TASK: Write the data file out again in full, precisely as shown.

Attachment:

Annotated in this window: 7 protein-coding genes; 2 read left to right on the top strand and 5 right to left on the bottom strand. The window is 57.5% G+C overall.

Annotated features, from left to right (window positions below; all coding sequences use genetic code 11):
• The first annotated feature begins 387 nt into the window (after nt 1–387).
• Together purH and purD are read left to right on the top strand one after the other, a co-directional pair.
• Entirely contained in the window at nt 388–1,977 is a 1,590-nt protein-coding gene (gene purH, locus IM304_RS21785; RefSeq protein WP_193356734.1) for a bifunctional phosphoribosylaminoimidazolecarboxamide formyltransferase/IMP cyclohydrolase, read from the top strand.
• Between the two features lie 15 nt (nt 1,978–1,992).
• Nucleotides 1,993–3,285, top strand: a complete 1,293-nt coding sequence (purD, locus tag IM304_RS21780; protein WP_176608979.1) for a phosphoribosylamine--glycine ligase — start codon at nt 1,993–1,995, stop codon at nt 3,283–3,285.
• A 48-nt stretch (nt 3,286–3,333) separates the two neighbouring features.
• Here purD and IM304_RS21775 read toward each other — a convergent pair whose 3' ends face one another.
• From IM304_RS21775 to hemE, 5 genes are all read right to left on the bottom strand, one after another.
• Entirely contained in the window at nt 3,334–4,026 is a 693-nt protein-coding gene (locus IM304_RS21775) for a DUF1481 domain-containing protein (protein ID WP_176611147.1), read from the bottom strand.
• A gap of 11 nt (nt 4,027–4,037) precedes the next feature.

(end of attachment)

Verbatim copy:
Annotated in this window: 7 protein-coding genes; 2 read left to right on the top strand and 5 right to left on the bottom strand. The window is 57.5% G+C overall.

Annotated features, from left to right (window positions below; all coding sequences use genetic code 11):
• The first annotated feature begins 387 nt into the window (after nt 1–387).
• Together purH and purD are read left to right on the top strand one after the other, a co-directional pair.
• Entirely contained in the window at nt 388–1,977 is a 1,590-nt protein-coding gene (gene purH, locus IM304_RS21785; RefSeq protein WP_193356734.1) for a bifunctional phosphoribosylaminoimidazolecarboxamide formyltransferase/IMP cyclohydrolase, read from the top strand.
• Between the two features lie 15 nt (nt 1,978–1,992).
• Nucleotides 1,993–3,285, top strand: a complete 1,293-nt coding sequence (purD, locus tag IM304_RS21780; protein WP_176608979.1) for a phosphoribosylamine--glycine ligase — start codon at nt 1,993–1,995, stop codon at nt 3,283–3,285.
• A 48-nt stretch (nt 3,286–3,333) separates the two neighbouring features.
• Here purD and IM304_RS21775 read toward each other — a convergent pair whose 3' ends face one another.
• From IM304_RS21775 to hemE, 5 genes are all read right to left on the bottom strand, one after another.
• Entirely contained in the window at nt 3,334–4,026 is a 693-nt protein-coding gene (locus IM304_RS21775) for a DUF1481 domain-containing protein (protein ID WP_176611147.1), read from the bottom strand.
• A gap of 11 nt (nt 4,027–4,037) precedes the next feature.